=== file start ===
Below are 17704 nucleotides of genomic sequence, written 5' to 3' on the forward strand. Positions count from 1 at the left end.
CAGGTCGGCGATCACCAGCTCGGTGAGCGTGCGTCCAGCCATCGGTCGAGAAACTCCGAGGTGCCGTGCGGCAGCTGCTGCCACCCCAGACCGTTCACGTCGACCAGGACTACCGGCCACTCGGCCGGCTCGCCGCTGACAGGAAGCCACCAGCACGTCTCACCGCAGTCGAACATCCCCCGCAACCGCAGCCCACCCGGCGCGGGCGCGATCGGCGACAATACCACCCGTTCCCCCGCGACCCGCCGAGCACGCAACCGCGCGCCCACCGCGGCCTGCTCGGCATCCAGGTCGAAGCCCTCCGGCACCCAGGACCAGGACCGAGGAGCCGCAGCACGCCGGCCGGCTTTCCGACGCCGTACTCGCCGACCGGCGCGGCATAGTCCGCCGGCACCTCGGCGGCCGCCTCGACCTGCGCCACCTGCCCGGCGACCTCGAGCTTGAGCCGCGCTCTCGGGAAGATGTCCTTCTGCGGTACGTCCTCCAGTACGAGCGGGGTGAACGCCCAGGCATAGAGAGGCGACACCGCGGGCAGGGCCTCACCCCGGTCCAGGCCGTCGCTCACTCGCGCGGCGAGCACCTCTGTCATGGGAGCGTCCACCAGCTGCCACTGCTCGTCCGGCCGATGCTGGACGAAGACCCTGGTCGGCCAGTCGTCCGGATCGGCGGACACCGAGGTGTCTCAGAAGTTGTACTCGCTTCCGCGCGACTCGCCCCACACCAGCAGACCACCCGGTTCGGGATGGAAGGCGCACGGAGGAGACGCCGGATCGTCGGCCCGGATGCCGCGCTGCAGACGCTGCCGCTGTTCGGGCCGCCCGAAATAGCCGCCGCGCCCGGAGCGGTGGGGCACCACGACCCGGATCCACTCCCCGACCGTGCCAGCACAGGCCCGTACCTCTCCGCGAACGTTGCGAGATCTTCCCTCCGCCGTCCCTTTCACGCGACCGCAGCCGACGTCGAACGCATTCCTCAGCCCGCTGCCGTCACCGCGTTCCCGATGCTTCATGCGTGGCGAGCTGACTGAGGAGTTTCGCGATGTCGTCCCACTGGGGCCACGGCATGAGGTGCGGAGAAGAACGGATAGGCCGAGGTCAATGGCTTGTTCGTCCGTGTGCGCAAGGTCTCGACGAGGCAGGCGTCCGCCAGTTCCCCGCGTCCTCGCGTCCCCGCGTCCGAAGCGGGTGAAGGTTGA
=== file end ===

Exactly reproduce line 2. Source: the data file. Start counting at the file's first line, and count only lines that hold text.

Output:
CAGGTCGGCGATCACCAGCTCGGTGAGCGTGCGTCCAGCCATCGGTCGAGAAACTCCGAGGTGCCGTGCGGCAGCTGCTGCCACCCCAGACCGTTCACGTCGACCAGGACTACCGGCCACTCGGCCGGCTCGCCGCTGACAGGAAGCCACCAGCACGTCTCACCGCAGTCGAACATCCCCCGCAACCGCAGCCCACCCGGCGCGGGCGCGATCGGCGACAATACCACCCGTTCCCCCGCGACCCGCCGAGCACGCAACCGCGCGCCCACCGCGGCCTGCTCGGCATCCAGGTCGAAGCCCTCCGGCACCCAGGACCAGGACCGAGGAGCCGCAGCACGCCGGCCGGCTTTCCGACGCCGTACTCGCCGACCGGCGCGGCATAGTCCGCCGGCACCTCGGCGGCCGCCTCGACCTGCGCCACCTGCCCGGCGACCTCGAGCTTGAGCCGCGCTCTCGGGAAGATGTCCTTCTGCGGTACGTCCTCCAGTACGAGCGGGGTGAACGCCCAGGCATAGAGAGGCGACACCGCGGGCAGGGCCTCACCCCGGTCCAGGCCGTCGCTCACTCGCGCGGCGAGCACCTCTGTCATGGGAGCGTCCACCAGCTGCCACTGCTCGTCCGGCCGATGCTGGACGAAGACCCTGGTCGGCCAGTCGTCCGGATCGGCGGACACCGAGGTGTCTCAGAAGTTGTACTCGCTTCCGCGCGACTCGCCCCACACCAGCAGACCACCCGGTTCGGGATGGAAGGCGCACGGAGGAGACGCCGGATCGTCGGCCCGGATGCCGCGCTGCAGACGCTGCCGCTGTTCGGGCCGCCCGAAATAGCCGCCGCGCCCGGAGCGGTGGGGCACCACGACCCGGATCCACTCCCCGACCGTGCCAGCACAGGCCCGTACCTCTCCGCGAACGTTGCGAGATCTTCCCTCCGCCGTCCCTTTCACGCGACCGCAGCCGACGTCGAACGCATTCCTCAGCCCGCTGCCGTCACCGCGTTCCCGATGCTTCATGCGTGGCGAGCTGACTGAGGAGTTTCGCGATGTCGTCCCACTGGGGCCACGGCATGAGGTGCGGAGAAGAACGGATAGGCCGAGGTCAATGGCTTGTTCGTCCGTGTGCGCAAGGTCTCGACGAGGCAGGCGTCCGCCAGTTCCCCGCGTCCTCGCGTCCCCGCGTCCGAAGCGGGTGAAGGTTGA